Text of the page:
before-after-hands2What Is Phototherapy?
Phototherapy is exposure to nonionizing radiation for therapeutic benefit. It is the medical application of light. UVA, UVB, and Full Spectrum light can each be used to treat different illness or disease. Full Spectrum light is used to treat seasonal depression. Ultraviolet light is used to treat many skin conditions, including: Psoriasis, Eczema, Acne, Pityriasis rosea, Vitiligo, Alopecia and many others.

There are two main types of Phototherapy used to treat these skin disorders.

PUVA therapy is the combination of UVA light and psoralen, a photosensitizing medication. Approved by the FDA in May of 1982 it is a complicated procedure taking hours to complete and has a greater number of side affects as compared to UVB therapy.

UVB Phototherapy was developed in the 1920’s, and uses artificially produced ultraviolet “B” light. The newest form of UVB Phototherapy is now called Narrow Band. It uses specially designed lamps that produce light peaking at 311nm, this has been found to be the most therapeutic wavelength of light for treating many skin disorders including Psoriasis.

It takes an average of 20 to 40 sessions administered a minimum of 3 times a week to clear treatable skin disorders. Once a patient has reached a clear status, the frequency of treatments can be reduced until a maintenance plan is accomplished.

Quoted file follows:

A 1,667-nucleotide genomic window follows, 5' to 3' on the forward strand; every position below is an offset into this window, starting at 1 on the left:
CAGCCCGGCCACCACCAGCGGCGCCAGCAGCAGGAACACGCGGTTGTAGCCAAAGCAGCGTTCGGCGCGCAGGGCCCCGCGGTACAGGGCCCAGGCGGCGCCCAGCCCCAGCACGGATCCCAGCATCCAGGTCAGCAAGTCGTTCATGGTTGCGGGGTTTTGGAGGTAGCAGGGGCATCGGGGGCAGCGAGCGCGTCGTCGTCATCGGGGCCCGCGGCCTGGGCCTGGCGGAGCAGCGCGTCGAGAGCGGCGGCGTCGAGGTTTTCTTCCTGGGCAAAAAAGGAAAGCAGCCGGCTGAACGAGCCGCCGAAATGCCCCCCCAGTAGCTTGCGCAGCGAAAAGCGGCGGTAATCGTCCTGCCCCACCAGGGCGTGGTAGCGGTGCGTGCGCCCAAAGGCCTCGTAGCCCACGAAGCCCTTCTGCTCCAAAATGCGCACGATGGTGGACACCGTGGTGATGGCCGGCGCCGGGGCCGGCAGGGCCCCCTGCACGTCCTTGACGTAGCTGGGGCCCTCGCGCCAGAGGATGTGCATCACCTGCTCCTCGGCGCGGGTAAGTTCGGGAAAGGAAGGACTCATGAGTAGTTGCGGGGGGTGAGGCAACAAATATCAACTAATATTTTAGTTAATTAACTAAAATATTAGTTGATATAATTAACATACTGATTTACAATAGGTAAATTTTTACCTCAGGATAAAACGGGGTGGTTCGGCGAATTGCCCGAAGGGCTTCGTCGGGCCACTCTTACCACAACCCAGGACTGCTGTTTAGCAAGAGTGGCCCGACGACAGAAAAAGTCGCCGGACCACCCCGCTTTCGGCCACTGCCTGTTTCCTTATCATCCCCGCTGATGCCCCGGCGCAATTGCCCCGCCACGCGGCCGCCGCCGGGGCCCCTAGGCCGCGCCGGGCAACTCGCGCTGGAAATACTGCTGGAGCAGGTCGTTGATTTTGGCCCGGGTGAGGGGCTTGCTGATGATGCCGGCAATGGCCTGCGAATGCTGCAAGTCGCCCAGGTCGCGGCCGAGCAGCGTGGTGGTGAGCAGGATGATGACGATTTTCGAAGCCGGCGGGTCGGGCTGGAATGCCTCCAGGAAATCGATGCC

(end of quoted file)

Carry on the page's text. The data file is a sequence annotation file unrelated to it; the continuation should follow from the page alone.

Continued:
One study shows that treatments given as seldom as six times per month can increase the length of remission by at least six months. Most people need eight treatments a month to prolong a clearance, but this will vary with each person.

NBUVB is therapeutic alone, (no Psoralen) most often the patient does apply an emollient to the skin prior to exposure. Exposure is dose related, as all medications are. A NBUVB dose is measured in millijoules (mj). A skin-typing questionnaire is taken by the patient in order to assist us to administer the proper starting dose and increments for each treatment.

Photoresponsive Diseases
There are many diseases that respond to NBUVB. Below is a list of the more common diseases that respond to NBUVB Narrow-band treatment.

Atopic Dermatitis/Eczema
Pityriasis Rosea
Pruritic Disorders

It is a common, safe and very effective treatment for moderate to severe psoriasis or localized areas of stubborn plaques.